Many of our tenured luminaries even question whether there is such a thing as truth or objectivity at all. Their skepticism makes for all kinds of classroom mischief as they idolatrously worship the troika of race, class, and gender. What "social justice" should mean is that the citizenry has the right to keep what they've earned, but, in the mouths of radicals, it is morphed into a description of government's attempt to pit one social group against another via an arbitrary, and authoritarian, redistribution of wealth scheme. Political correctness functions as the academy's Cerberus. It tyrannizes the marketplace of ideas and uses wonderland logic to turn its critics into peddlers of hate speech.
Some have argued that the professorate's overwhelmingly leftist slant fails to prove that any discrimination in hiring transpired—even though they would never repeat these same words regarding the proportion of minorities within a particular business or profession. Theoretically, this is true but there is no shortage of evidence documenting the penchant anti-liberal utopians have for barring the impure from their ranks. None of this really matters though as the Bill has no provision for the hiring of conservatives. What's done is done. The hope for people like Horowitz is that public awareness of past wrongs will allow for the future to be salvaged.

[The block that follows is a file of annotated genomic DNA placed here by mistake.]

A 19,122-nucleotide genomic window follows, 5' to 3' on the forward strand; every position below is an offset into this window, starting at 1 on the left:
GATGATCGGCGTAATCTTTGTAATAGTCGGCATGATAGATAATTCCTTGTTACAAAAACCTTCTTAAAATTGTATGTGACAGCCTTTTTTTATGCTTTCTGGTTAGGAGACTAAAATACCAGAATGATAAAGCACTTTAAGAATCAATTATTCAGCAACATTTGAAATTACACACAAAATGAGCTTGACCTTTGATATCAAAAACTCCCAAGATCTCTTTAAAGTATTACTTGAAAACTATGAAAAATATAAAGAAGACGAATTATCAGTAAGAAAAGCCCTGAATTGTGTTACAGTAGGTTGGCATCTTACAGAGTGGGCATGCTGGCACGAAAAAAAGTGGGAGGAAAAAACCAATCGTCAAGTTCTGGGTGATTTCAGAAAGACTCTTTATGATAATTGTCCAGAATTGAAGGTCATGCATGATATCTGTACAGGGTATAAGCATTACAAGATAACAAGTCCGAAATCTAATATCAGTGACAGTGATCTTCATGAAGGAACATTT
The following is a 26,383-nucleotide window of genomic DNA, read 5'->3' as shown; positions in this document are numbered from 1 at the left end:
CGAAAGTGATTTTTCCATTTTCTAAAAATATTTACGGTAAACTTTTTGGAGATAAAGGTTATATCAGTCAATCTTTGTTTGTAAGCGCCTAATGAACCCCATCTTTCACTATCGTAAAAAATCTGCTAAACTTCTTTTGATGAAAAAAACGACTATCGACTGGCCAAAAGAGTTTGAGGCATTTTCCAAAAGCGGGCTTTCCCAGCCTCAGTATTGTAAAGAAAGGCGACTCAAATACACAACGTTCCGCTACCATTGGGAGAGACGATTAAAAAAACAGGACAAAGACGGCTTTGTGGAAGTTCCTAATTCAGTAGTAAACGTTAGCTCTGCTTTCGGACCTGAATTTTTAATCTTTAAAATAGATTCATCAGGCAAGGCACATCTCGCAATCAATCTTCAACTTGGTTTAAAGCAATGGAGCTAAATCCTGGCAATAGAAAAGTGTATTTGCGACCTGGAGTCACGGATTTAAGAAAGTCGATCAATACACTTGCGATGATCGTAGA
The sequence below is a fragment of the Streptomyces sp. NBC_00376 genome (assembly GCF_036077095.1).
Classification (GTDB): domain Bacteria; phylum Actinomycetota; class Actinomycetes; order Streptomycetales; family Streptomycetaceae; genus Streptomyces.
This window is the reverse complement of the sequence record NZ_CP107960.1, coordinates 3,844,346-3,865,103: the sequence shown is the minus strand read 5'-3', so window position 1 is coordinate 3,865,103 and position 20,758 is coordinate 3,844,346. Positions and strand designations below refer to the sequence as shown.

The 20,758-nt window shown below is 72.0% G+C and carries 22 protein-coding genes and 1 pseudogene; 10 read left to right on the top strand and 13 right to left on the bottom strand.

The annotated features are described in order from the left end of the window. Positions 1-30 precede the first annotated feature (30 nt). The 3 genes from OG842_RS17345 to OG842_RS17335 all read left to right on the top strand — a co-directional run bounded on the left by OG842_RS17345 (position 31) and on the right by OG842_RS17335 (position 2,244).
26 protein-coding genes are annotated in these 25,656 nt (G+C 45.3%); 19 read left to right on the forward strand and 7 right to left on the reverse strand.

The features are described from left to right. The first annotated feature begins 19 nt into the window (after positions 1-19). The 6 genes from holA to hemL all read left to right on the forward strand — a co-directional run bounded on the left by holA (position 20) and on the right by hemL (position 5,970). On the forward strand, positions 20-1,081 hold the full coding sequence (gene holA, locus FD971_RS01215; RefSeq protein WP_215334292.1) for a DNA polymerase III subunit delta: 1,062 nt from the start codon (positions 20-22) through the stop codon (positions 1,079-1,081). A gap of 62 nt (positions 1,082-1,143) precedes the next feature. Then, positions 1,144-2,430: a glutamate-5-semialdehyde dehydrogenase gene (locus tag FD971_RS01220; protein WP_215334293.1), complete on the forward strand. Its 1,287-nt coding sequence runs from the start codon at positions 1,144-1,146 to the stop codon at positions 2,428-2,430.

Given his adroitness and experience, the author could not have been too surprised by the reaction he received from those in the bunkers of the Ivory Tower because his appearances were intentionally provocative. The speech he gave at Duke is transcribed in these pages. It turned out to be quite inspiring which meant that half of the audience either fainted or walked out. The Director of the Anthropology Studies program recommended that her students strip to the waist as a form of protest but the wards failed to follow her order; although, Horowitz was met with the bizarre tactic of synchronized giggling. Irrational backlash like that is to be expected as emotionality and obstruction have been the left's weapons of choice since humans first found a way to end words with "ist" and "ism."